Daniel Gutter and Sukko Stach pace feverishly back and forth on the second floor rooftop, making sure every last detail is in place. It’s only their second dinner, but the pair who both work in the restaurant business, have this down. “We want to provide Torontonians with an intimate, casual, always changing and exceptional dining experience. We’re not the only ones in the city doing it, but that’s ok because there’s plenty of room for all of us” Daniel says, and he's right. Toronto has seen its fair share of pop ups, Charlie’s Burgers for one, but what’s different about TBD, are the two young, ambitious and creative guys driving it.
Sukko says where they actually got the idea for TBD may surprise you - “we read about the trend of culinary students in Paris cooking in their apartments as practice, and we asked ourselves if we could do that in Toronto. Since we aren’t chefs, our first challenge was, who would cook for us? Given that we had no money, we thought to approach sous-chefs that would do it for self promotion, and the opportunity to showcase themselves.” And so far it’s worked. Dinner one saw Grace’s Dustin Gallagher serve up seven courses, while back at dinner two, the chefs at Poutini’s are putting out a hearty five. As people take their seats around the wooden picnic table, and introduce themselves to one another, Dan and Sukko pour distilled water from old liquour bottles, just one of the many small details that don't go unnoticed. There are the paper fans on the table, the mismatched cutlery, the floral plates, and the secondhand champagne flutes still engraved with the previous owners names.
Each course proved more impressive than the next. Dinner started with what else, poutine, topped with tender confit pork shoulder, Poutini's gravy, curds and fried sage. The plates were licked clean. Next was a sweetbread salad. The sweetbreads were grilled on the bbq and platted beside heirloom tomatoes, smoked bread, arugula and chimichurri. Then came the Rowe Farms duck duo, which included a confit leg, seared breast, blistered peas and Ontario corn. Fourth course, beer sorbet with pineapple juice and hop sugar. And dessert, Kate's pudding chomeur, with maple brown sugar and some very spicy vanilla cayenne ice cream. Each dish was paired with a wine. The beer sorbet came with a Steam Whistle and dessert came with a sparkling apple cider. It's no surprise by the end of the mammoth meal all the guests were stuffed and there may have also been some reports of meat sweats.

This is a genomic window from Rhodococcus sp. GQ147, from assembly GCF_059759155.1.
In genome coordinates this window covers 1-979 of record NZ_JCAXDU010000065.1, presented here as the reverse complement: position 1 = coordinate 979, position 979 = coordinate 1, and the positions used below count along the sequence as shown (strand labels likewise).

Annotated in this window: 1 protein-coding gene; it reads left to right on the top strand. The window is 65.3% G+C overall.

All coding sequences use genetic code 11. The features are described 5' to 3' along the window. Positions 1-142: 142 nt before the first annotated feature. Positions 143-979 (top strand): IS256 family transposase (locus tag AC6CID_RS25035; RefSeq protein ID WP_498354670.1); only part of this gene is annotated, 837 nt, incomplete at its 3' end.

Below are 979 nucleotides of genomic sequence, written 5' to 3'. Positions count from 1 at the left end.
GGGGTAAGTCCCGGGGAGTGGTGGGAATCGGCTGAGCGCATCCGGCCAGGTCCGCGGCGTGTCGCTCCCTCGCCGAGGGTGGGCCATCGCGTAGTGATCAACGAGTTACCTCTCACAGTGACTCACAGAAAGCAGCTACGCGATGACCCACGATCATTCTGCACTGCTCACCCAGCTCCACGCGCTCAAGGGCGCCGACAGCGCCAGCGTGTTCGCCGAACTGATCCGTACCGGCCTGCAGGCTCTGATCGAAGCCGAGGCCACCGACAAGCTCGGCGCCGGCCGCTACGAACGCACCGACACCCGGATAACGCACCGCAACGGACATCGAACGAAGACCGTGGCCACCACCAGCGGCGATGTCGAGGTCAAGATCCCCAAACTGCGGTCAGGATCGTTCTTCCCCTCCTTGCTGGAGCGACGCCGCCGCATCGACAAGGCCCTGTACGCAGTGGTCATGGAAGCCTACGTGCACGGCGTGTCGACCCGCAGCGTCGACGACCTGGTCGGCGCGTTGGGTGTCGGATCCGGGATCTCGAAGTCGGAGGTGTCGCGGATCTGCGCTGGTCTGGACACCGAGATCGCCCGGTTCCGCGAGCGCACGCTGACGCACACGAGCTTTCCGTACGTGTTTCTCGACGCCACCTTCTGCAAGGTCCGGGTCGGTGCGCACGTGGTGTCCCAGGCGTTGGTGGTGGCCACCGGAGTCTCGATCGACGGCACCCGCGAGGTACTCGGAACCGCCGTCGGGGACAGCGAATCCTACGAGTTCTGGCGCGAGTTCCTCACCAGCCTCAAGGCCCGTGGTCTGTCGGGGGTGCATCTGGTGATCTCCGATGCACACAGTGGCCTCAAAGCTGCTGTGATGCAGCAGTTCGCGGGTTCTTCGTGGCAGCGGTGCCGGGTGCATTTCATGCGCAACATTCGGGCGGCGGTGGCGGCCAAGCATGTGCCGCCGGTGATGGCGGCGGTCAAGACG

TBD dinner two came in at $75 per person, the reason it drew a younger foodie crowd. The other nights have been more expensive. The boys indicate that's the plan – some will be more high end than others. It’s all to be determined. To sign up for their monthly email go to www.tbdtoronto.com